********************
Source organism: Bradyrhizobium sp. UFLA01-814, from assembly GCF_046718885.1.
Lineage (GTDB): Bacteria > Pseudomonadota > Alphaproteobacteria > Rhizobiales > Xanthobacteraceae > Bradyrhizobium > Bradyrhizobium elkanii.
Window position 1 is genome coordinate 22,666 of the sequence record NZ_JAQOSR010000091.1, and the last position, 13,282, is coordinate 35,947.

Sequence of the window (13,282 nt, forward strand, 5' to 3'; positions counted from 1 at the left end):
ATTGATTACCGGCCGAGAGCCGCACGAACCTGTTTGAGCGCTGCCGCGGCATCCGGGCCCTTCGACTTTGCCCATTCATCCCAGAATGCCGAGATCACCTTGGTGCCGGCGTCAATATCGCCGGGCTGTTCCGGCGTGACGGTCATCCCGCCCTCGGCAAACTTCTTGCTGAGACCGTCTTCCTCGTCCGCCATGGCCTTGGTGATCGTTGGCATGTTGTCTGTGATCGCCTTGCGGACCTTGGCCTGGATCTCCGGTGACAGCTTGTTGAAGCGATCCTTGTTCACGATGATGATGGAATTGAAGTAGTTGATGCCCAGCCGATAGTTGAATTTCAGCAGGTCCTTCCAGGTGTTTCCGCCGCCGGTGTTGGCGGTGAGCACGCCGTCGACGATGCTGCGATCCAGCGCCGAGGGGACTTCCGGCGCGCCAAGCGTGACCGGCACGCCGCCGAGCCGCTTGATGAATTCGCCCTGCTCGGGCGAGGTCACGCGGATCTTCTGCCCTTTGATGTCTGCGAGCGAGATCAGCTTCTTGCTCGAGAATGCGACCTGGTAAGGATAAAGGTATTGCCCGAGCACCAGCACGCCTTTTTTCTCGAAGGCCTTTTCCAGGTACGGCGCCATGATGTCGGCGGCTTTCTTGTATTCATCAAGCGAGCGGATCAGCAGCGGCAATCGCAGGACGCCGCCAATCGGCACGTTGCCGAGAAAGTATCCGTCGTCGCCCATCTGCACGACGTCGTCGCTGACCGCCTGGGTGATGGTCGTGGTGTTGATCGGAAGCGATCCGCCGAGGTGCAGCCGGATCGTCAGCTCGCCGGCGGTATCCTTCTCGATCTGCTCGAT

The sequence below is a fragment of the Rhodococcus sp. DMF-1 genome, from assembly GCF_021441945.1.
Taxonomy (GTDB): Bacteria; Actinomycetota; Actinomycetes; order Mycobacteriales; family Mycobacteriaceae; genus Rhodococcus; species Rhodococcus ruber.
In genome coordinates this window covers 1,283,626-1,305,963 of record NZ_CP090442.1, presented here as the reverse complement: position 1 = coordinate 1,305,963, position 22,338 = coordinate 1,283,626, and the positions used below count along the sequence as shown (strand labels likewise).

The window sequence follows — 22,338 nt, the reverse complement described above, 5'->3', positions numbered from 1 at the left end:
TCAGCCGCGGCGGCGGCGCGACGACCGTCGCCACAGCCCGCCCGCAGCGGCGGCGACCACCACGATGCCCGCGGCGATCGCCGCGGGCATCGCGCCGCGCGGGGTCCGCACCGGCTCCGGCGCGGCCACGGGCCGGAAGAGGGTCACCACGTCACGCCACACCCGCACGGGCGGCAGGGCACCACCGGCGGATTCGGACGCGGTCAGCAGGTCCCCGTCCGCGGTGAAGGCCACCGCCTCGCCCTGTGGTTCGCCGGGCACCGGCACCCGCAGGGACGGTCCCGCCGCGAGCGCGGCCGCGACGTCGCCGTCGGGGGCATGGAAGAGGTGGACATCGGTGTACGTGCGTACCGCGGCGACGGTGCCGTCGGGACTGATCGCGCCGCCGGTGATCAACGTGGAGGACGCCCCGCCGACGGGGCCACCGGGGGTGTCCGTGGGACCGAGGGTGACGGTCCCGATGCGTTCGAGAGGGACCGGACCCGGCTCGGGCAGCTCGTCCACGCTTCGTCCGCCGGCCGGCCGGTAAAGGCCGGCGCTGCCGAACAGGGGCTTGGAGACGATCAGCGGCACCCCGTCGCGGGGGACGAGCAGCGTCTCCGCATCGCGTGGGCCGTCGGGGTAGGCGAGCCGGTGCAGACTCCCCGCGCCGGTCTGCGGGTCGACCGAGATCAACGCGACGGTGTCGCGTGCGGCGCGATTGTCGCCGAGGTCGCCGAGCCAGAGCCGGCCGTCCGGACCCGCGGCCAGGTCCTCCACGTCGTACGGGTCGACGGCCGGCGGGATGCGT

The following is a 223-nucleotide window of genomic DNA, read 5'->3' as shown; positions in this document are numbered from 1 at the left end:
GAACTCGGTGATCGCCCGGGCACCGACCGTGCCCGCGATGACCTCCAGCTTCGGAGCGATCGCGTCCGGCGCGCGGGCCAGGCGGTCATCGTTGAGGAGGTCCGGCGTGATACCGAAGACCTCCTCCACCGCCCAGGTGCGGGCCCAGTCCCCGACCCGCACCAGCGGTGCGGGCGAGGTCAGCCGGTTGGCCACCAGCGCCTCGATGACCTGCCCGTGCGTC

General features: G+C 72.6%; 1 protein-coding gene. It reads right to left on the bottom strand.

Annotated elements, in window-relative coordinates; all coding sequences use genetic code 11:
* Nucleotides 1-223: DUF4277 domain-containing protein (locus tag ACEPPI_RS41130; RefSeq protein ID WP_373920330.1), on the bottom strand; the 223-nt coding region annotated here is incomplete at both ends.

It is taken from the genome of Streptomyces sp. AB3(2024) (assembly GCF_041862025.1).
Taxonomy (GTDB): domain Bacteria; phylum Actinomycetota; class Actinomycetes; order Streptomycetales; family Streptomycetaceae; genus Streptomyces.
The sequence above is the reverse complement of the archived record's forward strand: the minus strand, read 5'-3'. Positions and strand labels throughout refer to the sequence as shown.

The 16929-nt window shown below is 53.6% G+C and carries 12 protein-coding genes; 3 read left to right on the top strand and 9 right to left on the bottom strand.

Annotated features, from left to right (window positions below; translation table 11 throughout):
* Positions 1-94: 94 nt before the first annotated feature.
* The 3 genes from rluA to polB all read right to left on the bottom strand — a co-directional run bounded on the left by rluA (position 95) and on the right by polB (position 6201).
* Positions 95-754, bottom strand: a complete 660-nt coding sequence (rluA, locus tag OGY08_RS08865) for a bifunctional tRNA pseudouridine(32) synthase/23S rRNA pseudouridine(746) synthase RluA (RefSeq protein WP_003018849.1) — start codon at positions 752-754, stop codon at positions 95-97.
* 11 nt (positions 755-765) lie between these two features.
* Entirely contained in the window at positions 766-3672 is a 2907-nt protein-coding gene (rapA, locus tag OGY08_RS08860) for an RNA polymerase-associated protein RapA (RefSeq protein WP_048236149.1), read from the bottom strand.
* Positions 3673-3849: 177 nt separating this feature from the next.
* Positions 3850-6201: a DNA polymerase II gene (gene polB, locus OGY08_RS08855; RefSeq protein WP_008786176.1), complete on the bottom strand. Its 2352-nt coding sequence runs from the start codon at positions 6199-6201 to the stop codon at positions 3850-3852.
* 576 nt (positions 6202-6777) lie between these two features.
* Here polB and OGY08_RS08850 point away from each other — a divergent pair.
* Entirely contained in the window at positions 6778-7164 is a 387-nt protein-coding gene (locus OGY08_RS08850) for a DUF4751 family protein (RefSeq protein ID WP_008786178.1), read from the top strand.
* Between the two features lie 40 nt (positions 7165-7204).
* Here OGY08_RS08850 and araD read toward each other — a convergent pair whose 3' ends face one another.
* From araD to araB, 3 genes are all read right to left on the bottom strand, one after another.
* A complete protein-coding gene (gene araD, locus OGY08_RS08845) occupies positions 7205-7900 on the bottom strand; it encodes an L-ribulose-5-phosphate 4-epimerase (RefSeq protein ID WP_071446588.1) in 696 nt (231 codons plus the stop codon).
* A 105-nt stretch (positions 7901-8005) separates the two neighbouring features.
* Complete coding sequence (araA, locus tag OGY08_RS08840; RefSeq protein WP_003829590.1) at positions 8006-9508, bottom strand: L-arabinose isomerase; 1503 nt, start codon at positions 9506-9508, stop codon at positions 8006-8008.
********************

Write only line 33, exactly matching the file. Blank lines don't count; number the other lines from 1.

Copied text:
* From araD to araB, 3 genes are all read right to left on the bottom strand, one after another.